Tuesday, September 2, 2014

More things I've written about before

In June, I wrote about the minimum wage, and mentioned that I'd found only one survey that offered people the option of saying it should be reduced.  I recently found another, very recent, example:  a survey sponsored by United Technologies and the Congressional Journal in December 2013 asked:  "the federal minimum wage is now $7.25.  Do you think the federal minimum wage should be raised, lowered, or should it stay the same?"   71% said raised, 2% said lowered, and 25% said stay the same.   The report also broke responses down by a number of characteristics.  Who was more likely to say that it should be reduced?  More affluent people, men, and people with more education.  Independents were the most likely to say that it should be reduced (4%, compared to 2% of Republicans and 1% of Democrats).  The difference I find most interesting is education.   The people who are most likely to take a consistent laissez-faire position are the "intellectuals"--the very people that supporters of laissez-faire like to see as their enemy.  This is just one survey question, but I've seen the same pattern often enough to be pretty sure that it's real.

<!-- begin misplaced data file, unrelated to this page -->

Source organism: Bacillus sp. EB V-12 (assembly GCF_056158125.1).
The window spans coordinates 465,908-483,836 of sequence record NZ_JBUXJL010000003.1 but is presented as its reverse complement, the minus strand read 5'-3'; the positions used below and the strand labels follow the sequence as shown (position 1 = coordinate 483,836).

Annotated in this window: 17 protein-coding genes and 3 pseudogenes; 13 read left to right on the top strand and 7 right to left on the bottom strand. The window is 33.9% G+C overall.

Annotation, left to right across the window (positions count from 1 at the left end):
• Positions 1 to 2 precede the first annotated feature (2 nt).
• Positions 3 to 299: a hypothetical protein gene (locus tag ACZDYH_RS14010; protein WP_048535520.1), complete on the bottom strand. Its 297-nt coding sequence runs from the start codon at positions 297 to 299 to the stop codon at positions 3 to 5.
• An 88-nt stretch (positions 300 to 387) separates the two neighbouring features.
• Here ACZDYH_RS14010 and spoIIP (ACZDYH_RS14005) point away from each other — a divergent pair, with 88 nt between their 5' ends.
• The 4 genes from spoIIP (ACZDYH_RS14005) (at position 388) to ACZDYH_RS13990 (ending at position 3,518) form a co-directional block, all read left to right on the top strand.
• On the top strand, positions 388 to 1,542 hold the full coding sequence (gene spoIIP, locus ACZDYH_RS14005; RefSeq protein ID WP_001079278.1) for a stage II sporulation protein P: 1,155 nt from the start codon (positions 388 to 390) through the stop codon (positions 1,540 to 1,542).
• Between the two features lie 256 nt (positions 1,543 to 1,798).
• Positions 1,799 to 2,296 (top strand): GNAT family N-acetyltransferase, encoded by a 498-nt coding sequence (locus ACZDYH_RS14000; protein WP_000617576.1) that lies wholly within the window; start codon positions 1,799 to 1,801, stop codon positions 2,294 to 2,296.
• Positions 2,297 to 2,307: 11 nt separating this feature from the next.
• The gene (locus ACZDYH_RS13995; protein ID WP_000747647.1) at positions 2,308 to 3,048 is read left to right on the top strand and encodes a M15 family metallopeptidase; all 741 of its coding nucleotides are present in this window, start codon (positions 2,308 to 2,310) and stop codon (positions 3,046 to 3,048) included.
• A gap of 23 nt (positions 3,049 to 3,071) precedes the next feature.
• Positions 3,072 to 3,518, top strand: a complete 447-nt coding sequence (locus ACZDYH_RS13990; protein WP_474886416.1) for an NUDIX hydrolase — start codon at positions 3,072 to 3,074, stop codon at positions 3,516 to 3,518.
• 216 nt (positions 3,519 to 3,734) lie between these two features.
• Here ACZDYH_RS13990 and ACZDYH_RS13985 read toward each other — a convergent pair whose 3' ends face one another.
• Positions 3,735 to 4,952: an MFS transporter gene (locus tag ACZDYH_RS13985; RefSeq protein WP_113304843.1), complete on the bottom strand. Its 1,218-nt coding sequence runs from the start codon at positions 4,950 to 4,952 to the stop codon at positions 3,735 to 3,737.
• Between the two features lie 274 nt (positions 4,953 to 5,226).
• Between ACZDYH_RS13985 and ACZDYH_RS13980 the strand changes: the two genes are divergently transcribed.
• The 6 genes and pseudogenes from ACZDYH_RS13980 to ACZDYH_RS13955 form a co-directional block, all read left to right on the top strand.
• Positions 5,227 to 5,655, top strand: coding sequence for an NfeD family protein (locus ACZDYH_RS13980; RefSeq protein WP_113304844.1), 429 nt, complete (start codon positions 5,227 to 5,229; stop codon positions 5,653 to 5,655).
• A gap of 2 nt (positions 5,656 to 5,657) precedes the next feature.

The other day, Nicholas Kristof had a column about racial inequality.  It was mostly about objective differences, but he started by saying that "a 2011 study by scholars at Harvard and Tufts found that whites, on average, believed that anti-white racism was a bigger problem than anti-black racism."  A note in the study says that the sample was "randomly selected from a panel of 2.5 million respondents." That raises the question of whether the panel is representative of the American population--there are many groups of 2.5 million that aren't.    One survey of the whole American population is discussed in this post.  People were asked about how much discrimination there was against seventeen groups:  whites ranked last (least discrimination against) while blacks ranked fourth.  There are other questions on the topic, which I'll consider in a future post.

[Data from the Roper Center for Public Opinion Research]

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